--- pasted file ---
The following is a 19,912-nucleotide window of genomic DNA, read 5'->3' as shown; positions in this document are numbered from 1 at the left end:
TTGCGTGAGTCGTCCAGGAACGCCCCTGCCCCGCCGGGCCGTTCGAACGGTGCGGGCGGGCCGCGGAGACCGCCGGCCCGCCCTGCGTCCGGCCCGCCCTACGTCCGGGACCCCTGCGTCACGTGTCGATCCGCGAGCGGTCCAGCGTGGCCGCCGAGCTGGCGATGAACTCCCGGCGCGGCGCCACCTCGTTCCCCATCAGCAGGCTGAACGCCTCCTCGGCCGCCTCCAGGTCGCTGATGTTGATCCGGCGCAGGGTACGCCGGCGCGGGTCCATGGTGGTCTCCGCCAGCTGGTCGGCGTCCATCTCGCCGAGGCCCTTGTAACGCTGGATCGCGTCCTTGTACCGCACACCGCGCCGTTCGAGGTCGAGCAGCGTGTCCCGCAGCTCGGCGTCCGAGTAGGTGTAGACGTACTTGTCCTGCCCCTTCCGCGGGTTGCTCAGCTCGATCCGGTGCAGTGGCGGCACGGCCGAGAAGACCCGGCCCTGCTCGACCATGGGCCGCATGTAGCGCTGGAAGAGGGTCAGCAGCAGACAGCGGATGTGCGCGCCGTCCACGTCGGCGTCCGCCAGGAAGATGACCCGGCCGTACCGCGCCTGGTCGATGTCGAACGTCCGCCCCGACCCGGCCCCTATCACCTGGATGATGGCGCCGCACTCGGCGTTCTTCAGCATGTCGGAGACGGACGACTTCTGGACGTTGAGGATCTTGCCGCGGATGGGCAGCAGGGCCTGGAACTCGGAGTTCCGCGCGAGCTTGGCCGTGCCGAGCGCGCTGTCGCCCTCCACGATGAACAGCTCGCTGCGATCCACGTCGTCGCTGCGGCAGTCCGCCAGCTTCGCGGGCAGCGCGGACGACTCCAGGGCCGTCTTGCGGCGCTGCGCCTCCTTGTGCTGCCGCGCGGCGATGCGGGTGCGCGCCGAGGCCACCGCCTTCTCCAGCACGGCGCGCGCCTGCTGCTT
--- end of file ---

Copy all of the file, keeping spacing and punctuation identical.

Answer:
The following is a 19,912-nucleotide window of genomic DNA, read 5'->3' as shown; positions in this document are numbered from 1 at the left end:
TTGCGTGAGTCGTCCAGGAACGCCCCTGCCCCGCCGGGCCGTTCGAACGGTGCGGGCGGGCCGCGGAGACCGCCGGCCCGCCCTGCGTCCGGCCCGCCCTACGTCCGGGACCCCTGCGTCACGTGTCGATCCGCGAGCGGTCCAGCGTGGCCGCCGAGCTGGCGATGAACTCCCGGCGCGGCGCCACCTCGTTCCCCATCAGCAGGCTGAACGCCTCCTCGGCCGCCTCCAGGTCGCTGATGTTGATCCGGCGCAGGGTACGCCGGCGCGGGTCCATGGTGGTCTCCGCCAGCTGGTCGGCGTCCATCTCGCCGAGGCCCTTGTAACGCTGGATCGCGTCCTTGTACCGCACACCGCGCCGTTCGAGGTCGAGCAGCGTGTCCCGCAGCTCGGCGTCCGAGTAGGTGTAGACGTACTTGTCCTGCCCCTTCCGCGGGTTGCTCAGCTCGATCCGGTGCAGTGGCGGCACGGCCGAGAAGACCCGGCCCTGCTCGACCATGGGCCGCATGTAGCGCTGGAAGAGGGTCAGCAGCAGACAGCGGATGTGCGCGCCGTCCACGTCGGCGTCCGCCAGGAAGATGACCCGGCCGTACCGCGCCTGGTCGATGTCGAACGTCCGCCCCGACCCGGCCCCTATCACCTGGATGATGGCGCCGCACTCGGCGTTCTTCAGCATGTCGGAGACGGACGACTTCTGGACGTTGAGGATCTTGCCGCGGATGGGCAGCAGGGCCTGGAACTCGGAGTTCCGCGCGAGCTTGGCCGTGCCGAGCGCGCTGTCGCCCTCCACGATGAACAGCTCGCTGCGATCCACGTCGTCGCTGCGGCAGTCCGCCAGCTTCGCGGGCAGCGCGGACGACTCCAGGGCCGTCTTGCGGCGCTGCGCCTCCTTGTGCTGCCGCGCGGCGATGCGGGTGCGCGCCGAGGCCACCGCCTTCTCCAGCACGGCGCGCGCCTGCTGCTT